In psychodynamics, psychic entropy or psychological entropy is the effect of the second law of thermodynamics or of entropy in a psychological system.

The first treatise on the concept of psychic entropy seems to have been done by Swiss psychologist Carl Jung, under the influence of his mentor Sigmund Freud, who had previously applied the first law of thermodynamics to the psyche. Jung had framed the outlines of his psychic entropy theory in 1912 and later published it in the 1928 paper “Über de Energetik der Seele” (About the Energetics of the Soul); translated in English that year as “On Psychical Energy”. [1] In his description of psychic entropy, after introducing the reader to the older history of the concept of psychic energy (1898), Jung begins with mentions of Sadi Carnot and Ludwig Boltzmann, and delves into a rather convoluted discussion of how the mind is, generally, a “relatively closed system”. To cite one example, Jung states:

“Since our experience is confined to relatively closed systems, we are never in a position to observe an absolute psychological entropy; but the more the psychological system is closed off, the more clearly is the phenomenon of entropy manifest.”

In a footnote on this statement, Jung says “a system is absolutely closed when no energy from outside can be fed into it; only in such a system can entropy occur.” As an example of this, he says that mental disturbances characteristic of intense seclusion from the environment, such as the dulling of affect in dementia praecox or schizophrenia, may very well be understood as the phenomenon of entropy.

In the 1960s, Hungarian-born student named Mihály Csíkszentmihályi accidently came to attend a lecture of Jung’s and from that point on decided to become a psychologist. Csíkszentmihályi went on, beginning in 1978, to incorporate Jung’s psychic entropy theory into a flow theory of optimal experience in positive psychology, where psychic entropy, in Csíkszentmihályi’s view, is interpreted as disorder in the consciousness or as mental states that produce conflict with individual goals. [2] In summarizing his view, Csíkszentmihályi states: [3]

“Emotions refer to the internal states of consciousness. Negative emotions like sadness, fear, anxiety, or boredom produce ‘psychic entropy’ in the mind, that is, a state in which we cannot use attention effectively to deal with external tasks, because we need it to restore an inner subjective order.”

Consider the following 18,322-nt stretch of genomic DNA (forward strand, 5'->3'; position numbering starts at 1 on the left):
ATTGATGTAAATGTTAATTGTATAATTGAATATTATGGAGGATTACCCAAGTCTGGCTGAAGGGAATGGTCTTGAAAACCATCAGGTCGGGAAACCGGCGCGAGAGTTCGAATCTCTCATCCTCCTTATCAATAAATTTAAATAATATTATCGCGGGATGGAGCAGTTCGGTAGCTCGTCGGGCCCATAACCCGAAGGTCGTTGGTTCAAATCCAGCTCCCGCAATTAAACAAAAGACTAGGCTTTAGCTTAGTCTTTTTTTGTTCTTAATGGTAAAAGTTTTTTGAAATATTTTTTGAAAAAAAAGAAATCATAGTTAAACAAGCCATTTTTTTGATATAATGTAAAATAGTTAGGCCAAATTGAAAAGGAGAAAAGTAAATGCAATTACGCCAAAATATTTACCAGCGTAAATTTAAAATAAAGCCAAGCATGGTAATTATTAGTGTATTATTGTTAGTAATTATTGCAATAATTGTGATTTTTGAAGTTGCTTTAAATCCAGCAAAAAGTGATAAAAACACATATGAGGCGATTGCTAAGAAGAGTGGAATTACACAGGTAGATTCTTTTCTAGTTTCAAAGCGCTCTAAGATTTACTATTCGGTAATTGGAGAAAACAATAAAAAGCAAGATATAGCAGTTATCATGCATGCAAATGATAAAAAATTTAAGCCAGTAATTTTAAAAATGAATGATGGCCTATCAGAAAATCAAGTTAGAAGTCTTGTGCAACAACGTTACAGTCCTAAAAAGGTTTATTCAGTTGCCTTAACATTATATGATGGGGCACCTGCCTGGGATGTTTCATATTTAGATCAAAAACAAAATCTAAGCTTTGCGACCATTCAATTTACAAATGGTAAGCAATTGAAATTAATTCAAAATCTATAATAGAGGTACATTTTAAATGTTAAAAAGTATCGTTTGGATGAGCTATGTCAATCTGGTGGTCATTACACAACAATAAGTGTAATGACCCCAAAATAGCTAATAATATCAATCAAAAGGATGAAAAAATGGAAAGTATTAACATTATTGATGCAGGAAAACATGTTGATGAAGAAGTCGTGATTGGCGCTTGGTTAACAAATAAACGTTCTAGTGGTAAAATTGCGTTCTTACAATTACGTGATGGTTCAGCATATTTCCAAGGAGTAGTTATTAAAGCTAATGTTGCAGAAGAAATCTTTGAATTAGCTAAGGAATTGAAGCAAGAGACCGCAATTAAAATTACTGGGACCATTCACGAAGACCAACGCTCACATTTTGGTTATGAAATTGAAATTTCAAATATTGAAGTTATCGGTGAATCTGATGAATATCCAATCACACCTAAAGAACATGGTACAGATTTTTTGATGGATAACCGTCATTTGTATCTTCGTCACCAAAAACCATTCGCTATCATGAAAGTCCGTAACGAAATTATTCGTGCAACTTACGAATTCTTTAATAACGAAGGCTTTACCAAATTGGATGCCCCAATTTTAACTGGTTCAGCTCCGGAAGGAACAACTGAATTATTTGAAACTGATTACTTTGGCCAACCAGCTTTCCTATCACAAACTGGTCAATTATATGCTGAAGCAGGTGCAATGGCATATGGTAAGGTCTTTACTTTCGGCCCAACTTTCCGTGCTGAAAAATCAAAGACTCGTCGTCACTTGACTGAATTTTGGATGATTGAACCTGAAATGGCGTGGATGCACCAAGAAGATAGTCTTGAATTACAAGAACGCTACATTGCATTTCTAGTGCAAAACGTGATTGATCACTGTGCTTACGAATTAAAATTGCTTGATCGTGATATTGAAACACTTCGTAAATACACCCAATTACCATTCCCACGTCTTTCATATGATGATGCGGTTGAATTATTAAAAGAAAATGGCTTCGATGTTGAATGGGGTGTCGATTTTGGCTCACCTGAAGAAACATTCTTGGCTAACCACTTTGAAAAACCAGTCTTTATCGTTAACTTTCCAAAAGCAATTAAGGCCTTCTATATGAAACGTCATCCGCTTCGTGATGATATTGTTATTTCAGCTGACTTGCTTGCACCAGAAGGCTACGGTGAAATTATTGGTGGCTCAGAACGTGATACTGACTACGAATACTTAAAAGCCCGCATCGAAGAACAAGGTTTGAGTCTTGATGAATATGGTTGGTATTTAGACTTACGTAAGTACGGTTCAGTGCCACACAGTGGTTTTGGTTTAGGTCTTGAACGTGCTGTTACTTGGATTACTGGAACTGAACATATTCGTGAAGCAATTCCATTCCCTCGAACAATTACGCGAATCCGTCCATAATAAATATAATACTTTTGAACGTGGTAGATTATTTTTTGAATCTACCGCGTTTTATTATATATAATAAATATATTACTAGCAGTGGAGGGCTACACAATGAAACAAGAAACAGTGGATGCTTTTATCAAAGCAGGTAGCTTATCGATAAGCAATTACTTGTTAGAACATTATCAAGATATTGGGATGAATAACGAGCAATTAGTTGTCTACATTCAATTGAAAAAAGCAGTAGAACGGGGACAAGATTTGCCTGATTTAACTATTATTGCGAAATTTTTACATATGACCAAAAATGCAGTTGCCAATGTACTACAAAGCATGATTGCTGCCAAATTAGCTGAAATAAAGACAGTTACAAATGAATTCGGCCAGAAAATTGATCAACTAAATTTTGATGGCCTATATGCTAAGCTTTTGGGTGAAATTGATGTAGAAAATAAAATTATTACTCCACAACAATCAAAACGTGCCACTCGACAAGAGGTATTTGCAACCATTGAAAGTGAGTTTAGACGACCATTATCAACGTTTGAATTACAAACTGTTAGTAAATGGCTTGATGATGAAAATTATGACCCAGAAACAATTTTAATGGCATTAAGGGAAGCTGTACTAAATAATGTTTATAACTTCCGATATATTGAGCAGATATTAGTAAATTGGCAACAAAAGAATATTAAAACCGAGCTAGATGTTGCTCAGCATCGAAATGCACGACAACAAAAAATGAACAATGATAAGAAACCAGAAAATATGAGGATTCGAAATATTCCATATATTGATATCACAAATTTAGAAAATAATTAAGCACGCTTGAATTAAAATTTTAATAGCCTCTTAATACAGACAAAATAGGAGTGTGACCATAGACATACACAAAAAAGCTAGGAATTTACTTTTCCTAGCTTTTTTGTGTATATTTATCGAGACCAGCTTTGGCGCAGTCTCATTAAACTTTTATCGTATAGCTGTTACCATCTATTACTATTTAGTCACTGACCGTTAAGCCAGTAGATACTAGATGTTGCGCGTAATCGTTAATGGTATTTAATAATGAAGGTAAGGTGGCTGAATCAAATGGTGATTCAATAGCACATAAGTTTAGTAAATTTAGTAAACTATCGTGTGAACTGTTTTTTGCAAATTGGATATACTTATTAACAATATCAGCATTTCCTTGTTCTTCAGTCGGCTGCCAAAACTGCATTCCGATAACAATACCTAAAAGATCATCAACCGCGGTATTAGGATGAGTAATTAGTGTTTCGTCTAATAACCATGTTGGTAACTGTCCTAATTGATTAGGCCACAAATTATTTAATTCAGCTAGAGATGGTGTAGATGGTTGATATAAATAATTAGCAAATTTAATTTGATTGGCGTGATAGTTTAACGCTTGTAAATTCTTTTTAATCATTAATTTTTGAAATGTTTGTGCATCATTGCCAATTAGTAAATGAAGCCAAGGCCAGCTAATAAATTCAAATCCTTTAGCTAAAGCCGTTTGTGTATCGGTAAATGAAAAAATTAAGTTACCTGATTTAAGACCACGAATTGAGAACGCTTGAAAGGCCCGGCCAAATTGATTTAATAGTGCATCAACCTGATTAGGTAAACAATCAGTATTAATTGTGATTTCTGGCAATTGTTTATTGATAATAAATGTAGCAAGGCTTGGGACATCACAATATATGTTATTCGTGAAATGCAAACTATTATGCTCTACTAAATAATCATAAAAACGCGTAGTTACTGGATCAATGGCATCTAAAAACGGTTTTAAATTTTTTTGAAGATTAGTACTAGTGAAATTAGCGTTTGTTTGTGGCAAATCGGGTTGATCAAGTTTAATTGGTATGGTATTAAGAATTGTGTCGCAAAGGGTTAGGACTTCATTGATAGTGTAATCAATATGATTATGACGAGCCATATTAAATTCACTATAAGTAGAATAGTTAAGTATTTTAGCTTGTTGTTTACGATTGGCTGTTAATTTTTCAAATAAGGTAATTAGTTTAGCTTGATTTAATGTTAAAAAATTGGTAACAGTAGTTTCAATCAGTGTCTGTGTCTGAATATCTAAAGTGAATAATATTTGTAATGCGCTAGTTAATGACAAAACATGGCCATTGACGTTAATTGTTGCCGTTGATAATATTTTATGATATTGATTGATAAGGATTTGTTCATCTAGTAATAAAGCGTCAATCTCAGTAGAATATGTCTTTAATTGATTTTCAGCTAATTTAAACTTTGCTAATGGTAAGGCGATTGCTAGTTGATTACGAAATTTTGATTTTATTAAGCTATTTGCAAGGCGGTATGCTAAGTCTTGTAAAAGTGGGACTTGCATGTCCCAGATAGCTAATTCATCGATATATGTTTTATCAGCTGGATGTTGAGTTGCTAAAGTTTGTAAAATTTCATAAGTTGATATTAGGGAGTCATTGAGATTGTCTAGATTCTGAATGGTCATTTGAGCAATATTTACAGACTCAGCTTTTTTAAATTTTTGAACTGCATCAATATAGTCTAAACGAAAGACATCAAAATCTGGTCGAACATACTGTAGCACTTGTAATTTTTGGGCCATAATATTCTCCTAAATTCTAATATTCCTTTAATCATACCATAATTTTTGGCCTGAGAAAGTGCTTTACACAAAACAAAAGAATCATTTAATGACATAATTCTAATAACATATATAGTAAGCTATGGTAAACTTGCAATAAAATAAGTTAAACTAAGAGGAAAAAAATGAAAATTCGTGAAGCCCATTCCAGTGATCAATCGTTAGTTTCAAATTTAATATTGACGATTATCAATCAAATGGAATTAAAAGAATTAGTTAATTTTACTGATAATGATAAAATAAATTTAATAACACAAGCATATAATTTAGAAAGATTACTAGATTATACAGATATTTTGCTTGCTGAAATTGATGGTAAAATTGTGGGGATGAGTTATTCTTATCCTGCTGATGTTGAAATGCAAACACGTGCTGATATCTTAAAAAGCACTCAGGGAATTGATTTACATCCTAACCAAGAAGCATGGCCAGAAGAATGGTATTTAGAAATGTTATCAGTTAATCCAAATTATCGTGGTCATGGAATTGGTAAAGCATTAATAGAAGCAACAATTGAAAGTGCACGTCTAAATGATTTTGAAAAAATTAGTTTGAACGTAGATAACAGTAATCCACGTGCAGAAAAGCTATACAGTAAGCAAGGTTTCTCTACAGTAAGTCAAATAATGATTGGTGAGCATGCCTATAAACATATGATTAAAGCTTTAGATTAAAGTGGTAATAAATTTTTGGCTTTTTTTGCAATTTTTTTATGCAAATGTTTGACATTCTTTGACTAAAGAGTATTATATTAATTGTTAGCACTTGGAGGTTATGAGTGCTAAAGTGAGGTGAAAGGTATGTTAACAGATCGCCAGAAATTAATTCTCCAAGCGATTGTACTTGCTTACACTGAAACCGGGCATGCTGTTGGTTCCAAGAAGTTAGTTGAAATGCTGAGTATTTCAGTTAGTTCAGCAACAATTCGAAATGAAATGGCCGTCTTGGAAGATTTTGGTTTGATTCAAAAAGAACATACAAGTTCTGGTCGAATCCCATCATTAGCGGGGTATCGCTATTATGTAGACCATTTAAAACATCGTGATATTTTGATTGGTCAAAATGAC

In the converse situation, he states: [3]

“Positive emotions like happiness, strength, or alertness are states of ‘psychic negentropy’ because we don’t need attention to ruminate and feel sorry for ourselves, and psychic energy can flow freely into whatever thought or task we choose to invest it in … therefore intentions, goals, and motivations are also manifestations of psychic negentropy. They focus psychic energy, establish priorities, and this create order in the consciousness.”

In a modern sense, to note, the term psychological entropy may be more apt, as the latter term "psychic" seems to carry negative connotations.

1. (a) Jung, Carl. (1928). “On Psychic Energy” (subsection C: Entropy), in On the Nature of the Psyche (1960). Princeton University Press.
(b) First published as “Über de Energetik der Seele” in a volume of the same title (Zurich, 1928), which was translated by H.G. and C.F. Baynes as “On Psychical Energy” in Contributions to Analytical Psychology (London and New York, 1928).
(c) The translators’ forward to the latter volume states that this paper “was framed soon after the author had finished the Psychology of the Unconscious [i.e. Wandlungenund Symbole der Libido, pub. 1912]. It was, however, pressed aside by the greater importance of the type-problem …, and, originally entitled “The Theory of the Libido”, was taken up again only last summer.
(d) The original version was republished, under the title, in Uber Psychische Energetic und das Wesen der Traume (Zurich, 1948).
2. Csíkszentmihályi, Isabella S. (1992). Optimal Experience: Psychological Studies of Flow in Consciousness (pg. 22). Cambridge University Press.
3. Csíkszentmihályi, Mihály. (1997). Finding Flow: the Psychology of Engagement with Everyday Life (pg. 22). Basic Books.

Further reading
Hall, Calvin S. and Nordby, Vernon J. (1973). A Primer in Jungian Psychology (section V: The Principle of Entropy, pgs 68-73). New York: Meridian Books.
● Csíkszentmihályi, Mihály. (1990). Flow – the Psychology of Optimal Experience (section: Disorder in Consciousness – Psychic Entropy, pgs. 36-39). Harper Perennial.

External links
● Subbanna, Sreenivasarao. (2009). “Meditation and Entropy”,

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